A group of architects accused a home builder of infringing their copyrights by constructing homes in New York that, at least from the exterior, looked substantially similar to the architects’ designs. The architects owned copyrighted designs known as the “Georgetown II.” The home builder marketed four homes on Long Island under the model name “the Franklin.”

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The architects’ Georgetown II was marketed with a brochure that contained an artist’s rendering of the home’s exterior as well as the interior floor plan. The brochure itself was not copyrighted. The home builder’s sales literature contained a copy of the first page of the architects’ Georgetown II brochure and displayed the Georgetown II’s exterior. Some of the home builder’s flyers also included floor plans identical or nearly identical to the Georgetown II floor plans.

A field supervisor for the home builder testified during his deposition that it was common practice in the construction industry to obtain brochures from competitors and to use them for reference—not to actually copy a competitor’s model. He also testified that, despite the images on the home builder’s sales literature, the Franklin homes were “substantially different” due to options requested by the buyers.


In an August 2013 order, the court reviewed the two elements necessary to establish copyright infringement: (1) ownership of a valid copyright; and (2) unauthorized copying of the copyrighted work. Only the second element was at issue because the parties did not dispute that the architects had a valid copyright. To prove the second element, the court first looked at the questions of access and substantial similarity between the two homes. The court found the architects had direct evidence of copying because the home builder used Georgetown II sales literature in its advertising for the Franklin. Therefore, the court stated, summary judgment turned on whether the home builder’s copying qualified as actionable copyright infringement, namely, whether there was substantial similarity between the Franklin and the protectable elements of the Georgetown II.

The court ordered supplemental briefing from the parties on two issues: (1) whether the home builder’s act of copying the Georgetown II’s exterior with substantial modifications to the interior could constitute infringement, given that case law instructs substantial similarity must be determined by the work as a whole; and (2) whether the home builder’s use of the architects’ sales brochures in and of itself constituted an act of copyright infringement.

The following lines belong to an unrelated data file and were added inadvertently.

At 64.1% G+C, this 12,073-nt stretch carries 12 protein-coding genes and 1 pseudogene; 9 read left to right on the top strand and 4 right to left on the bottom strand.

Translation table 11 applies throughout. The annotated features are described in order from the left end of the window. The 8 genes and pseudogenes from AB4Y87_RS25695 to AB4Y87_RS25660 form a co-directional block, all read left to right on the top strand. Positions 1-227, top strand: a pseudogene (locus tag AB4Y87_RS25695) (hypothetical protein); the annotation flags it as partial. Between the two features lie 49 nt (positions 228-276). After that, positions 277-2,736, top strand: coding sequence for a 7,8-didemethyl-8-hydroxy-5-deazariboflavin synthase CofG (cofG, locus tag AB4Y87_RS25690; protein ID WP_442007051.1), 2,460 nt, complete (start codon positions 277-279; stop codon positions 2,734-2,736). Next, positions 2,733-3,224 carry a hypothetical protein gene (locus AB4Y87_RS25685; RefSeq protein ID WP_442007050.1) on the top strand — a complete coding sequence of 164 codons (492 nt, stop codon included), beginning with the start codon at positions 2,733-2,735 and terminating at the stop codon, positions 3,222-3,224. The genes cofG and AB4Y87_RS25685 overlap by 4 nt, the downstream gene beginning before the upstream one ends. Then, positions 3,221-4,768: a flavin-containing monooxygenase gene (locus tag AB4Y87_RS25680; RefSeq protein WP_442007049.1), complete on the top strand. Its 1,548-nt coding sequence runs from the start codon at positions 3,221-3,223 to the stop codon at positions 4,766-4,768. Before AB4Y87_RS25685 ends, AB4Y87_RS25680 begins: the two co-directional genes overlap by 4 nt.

In its May 2013 ruling, the court first explained that although the Second Circuit had never addressed whether infringement can be established on just the copying of a building’s exterior, courts outside the circuit had found infringement (citing to federal district courts in the Western District of Virginia and Western District of North Carolina). “The underlying rationale for this legal proposition, which has also been applied by the Second Circuit in other contexts, is that ‘[i]t is not necessary to prove that every element of the [floor] plans or structure was copied; it is sufficient to show that a substantial portion was copied.’” Finding this rationale persuasive, the court determined that, even if evidence at trial demonstrated that the interiors of the Franklin homes as constructed were not substantially similar to the interior of the Georgetown II, the substantial similarity of the exterior designs was enough to grant the architects summary judgment on infringement.

The court next determined that the copying of floor plans from the Georgetown II brochure was also copyright infringement. Although the Georgetown II brochure was not copyrighted, the floor plans contained in the brochures were. Therefore, the court concluded, copying floor plans from the Georgetown II brochure for use in the home builder’s advertisements for homes with substantially similar designs constituted infringement. The home builder argued that it used material in the brochures only to depict the general appearance of the Franklin and that the interiors as actually constructed did not reflect the images in the brochures. The home builders, however, did not explain how any purported modifications during construction absolved them of liability for using the floor plans on its sales brochures.


This decision, within the influential Second Circuit, expands the number of federal courts that have found a copyright-infringement action can succeed based solely on the copying of the exterior of an architectural design.